What’s the average Maine Coon lifespan?
Nicknamed “gentle giants,” Maine Coons are friendly and affectionate kitties. The official Maine coon life span is about 12.5 years, but most experts agree that they can live much longer.
Even though your companionship cannot last forever, proper care, an active lifestyle, and a balanced diet can significantly influence your Maine Coon’s lifespan.
Untamed presents Maine Coons’ life expectancy and stages and offers handy tips to keep your feline healthy and happy for as long as possible.
What is the life expectancy of a Maine Coon cat?
According to vets and feline experts, most gentle giants live about 13–15 years.
Many Maine Coon cat parents question the validity of this data since their Maine Coons live past 20 years of age. The oldest Maine Coon—possibly even the oldest feline in the world—supports this theory by reaching the astonishing age of 31.
What are the factors influencing this breed’s lifespan? It’s hard to predict exactly how long they’ll live, but with proper care and love, their life span can extend way beyond the expected.
What are the Maine Coon life stages?
Since they’re a large breed, Maine Coon’s skeletal structure and muscles take significantly longer to form, unlike smaller breeds, such as Siamese, Persians, or Munchkins. While average-sized cats stop growing at the age of one, Maine Coons don’t reach their full size until they’re four or five.
Consult the table to find out more about Maine Coon life stages:
Maine Coons are considered infants during this period and should remain with their mother
13 weeks–12 months
Maine Coons continue to develop during the junior period. They slowly reach maturity, not only physically but also psychologically. Gentle giants begin to calm down and abandon their mischievous kitten-like behaviour
During their prime phase, Maine Coons attain their peak physical form and their signature temperament—the perfect combination of playful, responsible, and poised. They should stop growing after the age of five
The mature phase usually turns Maine Coons into somewhat lazy house cats who prefer to stay indoors
Once your Maine Coon has reached their senior stage, their agility will subside further, and their fur will become less glossy. Make sure to take good care and monitor your feline companion closely during this time because they’ll become more sensitive
What influences the lifespan of a Maine Coon?
Your Maine Coon’s longevity depends on numerous factors, such as:
- Genetic predisposition
- Physical activity and mental stimulation
Getting the complete history of your Maine Coon’s bloodline could help you foresee any health problems they might be predisposed to. Knowing how long their ancestors lived can give you a loose estimate of what you can expect, but with modern veterinary medicine and proper care, genetics doesn’t play a crucial role in your feline companion’s longevity.
Cats are obligate carnivores, so they must eat meat to stay healthy and happy. Raw diet closely resembles their natural feeding patterns, but the meat from the human supply chain is not the same as fresh prey (it gets frozen, defrosted, and comes in contact with various contaminants), so top-notch cat food is the safest and healthiest option for indoor Maine Coons.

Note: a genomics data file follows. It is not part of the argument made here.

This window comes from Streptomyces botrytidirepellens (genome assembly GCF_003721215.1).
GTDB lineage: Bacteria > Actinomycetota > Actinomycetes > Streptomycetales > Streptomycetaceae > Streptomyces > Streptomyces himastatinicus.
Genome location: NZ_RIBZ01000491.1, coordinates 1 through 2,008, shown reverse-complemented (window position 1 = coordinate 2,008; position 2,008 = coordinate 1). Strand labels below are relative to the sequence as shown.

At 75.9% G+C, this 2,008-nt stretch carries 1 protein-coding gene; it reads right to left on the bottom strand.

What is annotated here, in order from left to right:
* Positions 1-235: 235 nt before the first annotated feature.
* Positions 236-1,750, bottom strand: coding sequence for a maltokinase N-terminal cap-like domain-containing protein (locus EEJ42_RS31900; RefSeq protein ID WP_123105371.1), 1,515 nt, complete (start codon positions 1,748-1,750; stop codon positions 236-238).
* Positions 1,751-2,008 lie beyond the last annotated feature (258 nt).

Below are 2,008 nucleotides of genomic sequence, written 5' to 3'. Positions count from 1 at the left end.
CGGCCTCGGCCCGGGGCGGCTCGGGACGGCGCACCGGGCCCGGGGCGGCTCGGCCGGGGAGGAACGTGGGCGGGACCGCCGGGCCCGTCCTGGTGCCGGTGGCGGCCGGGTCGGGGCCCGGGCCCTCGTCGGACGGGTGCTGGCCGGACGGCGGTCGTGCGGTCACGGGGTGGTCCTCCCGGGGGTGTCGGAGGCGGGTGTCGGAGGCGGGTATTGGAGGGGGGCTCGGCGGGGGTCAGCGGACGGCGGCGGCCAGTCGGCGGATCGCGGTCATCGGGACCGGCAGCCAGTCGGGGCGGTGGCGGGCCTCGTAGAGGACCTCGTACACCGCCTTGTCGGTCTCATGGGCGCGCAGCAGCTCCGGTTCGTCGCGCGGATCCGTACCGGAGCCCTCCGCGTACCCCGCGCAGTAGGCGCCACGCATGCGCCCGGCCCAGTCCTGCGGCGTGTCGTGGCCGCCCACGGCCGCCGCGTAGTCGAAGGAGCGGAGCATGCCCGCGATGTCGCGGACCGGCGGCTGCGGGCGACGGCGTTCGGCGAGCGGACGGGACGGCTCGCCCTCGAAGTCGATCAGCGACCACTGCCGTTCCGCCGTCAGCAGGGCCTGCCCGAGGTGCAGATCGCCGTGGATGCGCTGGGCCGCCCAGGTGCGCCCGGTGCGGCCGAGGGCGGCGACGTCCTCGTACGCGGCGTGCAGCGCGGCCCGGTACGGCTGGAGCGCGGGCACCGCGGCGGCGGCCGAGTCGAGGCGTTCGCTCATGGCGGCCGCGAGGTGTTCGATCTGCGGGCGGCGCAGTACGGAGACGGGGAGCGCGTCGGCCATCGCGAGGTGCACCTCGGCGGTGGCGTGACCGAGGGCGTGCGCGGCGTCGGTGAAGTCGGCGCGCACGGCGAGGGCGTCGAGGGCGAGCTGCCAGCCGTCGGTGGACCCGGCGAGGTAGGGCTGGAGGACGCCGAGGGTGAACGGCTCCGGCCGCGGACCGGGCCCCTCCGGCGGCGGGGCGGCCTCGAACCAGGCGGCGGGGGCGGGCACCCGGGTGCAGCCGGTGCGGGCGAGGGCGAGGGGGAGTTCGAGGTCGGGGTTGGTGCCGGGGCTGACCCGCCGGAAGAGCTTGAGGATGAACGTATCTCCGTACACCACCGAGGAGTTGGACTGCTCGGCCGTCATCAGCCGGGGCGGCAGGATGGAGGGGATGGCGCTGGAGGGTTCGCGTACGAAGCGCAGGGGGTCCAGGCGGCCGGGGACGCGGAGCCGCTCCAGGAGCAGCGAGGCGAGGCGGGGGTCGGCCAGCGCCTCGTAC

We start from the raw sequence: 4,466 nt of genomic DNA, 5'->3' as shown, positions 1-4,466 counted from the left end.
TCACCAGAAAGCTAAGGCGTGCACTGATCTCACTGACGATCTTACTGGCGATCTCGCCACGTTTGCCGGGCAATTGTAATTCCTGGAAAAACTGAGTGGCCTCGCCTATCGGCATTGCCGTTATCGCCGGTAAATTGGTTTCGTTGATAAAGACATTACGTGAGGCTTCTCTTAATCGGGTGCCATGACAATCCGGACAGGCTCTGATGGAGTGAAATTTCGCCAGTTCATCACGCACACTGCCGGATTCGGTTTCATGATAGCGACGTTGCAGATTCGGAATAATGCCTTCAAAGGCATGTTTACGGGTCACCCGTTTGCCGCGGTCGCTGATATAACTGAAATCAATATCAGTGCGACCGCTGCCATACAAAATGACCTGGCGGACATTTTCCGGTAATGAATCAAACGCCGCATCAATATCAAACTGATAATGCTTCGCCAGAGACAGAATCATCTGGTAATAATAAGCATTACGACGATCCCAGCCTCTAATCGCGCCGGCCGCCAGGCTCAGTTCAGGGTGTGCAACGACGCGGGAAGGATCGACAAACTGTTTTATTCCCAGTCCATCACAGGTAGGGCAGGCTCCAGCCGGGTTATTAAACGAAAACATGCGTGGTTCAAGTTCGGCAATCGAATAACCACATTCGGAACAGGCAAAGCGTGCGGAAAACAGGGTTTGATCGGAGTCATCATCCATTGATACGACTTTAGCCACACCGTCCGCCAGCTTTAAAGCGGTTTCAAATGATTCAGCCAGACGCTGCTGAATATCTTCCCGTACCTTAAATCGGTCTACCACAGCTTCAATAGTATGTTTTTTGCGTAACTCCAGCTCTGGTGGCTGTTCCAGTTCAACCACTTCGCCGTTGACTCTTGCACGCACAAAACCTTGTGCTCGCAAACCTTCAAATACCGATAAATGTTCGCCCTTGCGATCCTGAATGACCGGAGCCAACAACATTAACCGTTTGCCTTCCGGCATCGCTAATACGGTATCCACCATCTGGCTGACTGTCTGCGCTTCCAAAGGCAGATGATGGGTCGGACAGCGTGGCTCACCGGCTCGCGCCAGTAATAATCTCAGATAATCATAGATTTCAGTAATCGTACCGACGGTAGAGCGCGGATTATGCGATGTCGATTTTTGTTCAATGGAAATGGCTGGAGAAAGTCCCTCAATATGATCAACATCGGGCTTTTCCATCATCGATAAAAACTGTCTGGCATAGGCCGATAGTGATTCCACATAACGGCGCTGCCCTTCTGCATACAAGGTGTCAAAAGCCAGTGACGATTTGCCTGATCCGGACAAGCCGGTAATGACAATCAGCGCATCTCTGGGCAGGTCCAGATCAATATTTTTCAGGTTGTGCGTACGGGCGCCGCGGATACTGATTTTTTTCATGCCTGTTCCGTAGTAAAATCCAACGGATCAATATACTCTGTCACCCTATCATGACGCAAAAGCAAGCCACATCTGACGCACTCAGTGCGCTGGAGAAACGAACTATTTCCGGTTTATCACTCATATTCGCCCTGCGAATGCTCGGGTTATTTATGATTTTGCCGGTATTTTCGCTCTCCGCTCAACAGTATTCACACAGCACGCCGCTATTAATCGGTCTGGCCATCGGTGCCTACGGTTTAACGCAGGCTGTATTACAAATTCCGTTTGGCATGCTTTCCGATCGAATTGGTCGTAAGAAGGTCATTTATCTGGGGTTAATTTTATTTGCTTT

The crucial aspects of your cat’s diet are:
- Food quality—Choosing products with the essential nutrients and staying away from filler ingredients, allergens, and other harmful substances will enormously affect your Maine Coon’s lifespan. Eating poor quality food can trigger various chronic diseases and shorten your kitty’s life
- Food quantity—Overfeeding Maine Coons is a common problem because cat parents often think these kitties need more food than they do because of their size. Eating too much can lead to obesity, diabetes, hyperthyroidism, and digestive disorders
Physical activity and mental stimulation
Playtime is essential for proper development and health maintenance. During kittenhood, your feline will have loads of energy to play, explore, and exercise.
Reaching adulthood and maturity often means settling into a sedentary lifestyle, and Maine Coons are not as easily stimulated and interested in play during this period.
Giving up is not an option because an active cat is a healthy cat! Grab your feline’s attention by providing:
- New toys—Kitties lose interest once their brain gets used to a particular toy. Laser lights and catnip toys are always popular among Maine Coons
- A different playground—Moving playtime to another room or installing a climbing wall will present a challenge for your feline
- Post-exercise treats—Instead of giving your Maine Coon random treats, serve them as rewards after playtime or once they learn a new trick
- Suitable exercises—Keep in mind that your furry friend won’t be able to remain as active as before once they reach their mature years. The playtime and exercises must be adjusted to their current life stage
Indoor felines tend to live longer than those who live outdoors. Keeping your Maine Coon inside can be challenging since they have a strong urge to explore, but it will reduce the chances of them getting hurt, lost, poisoned, sick, etc.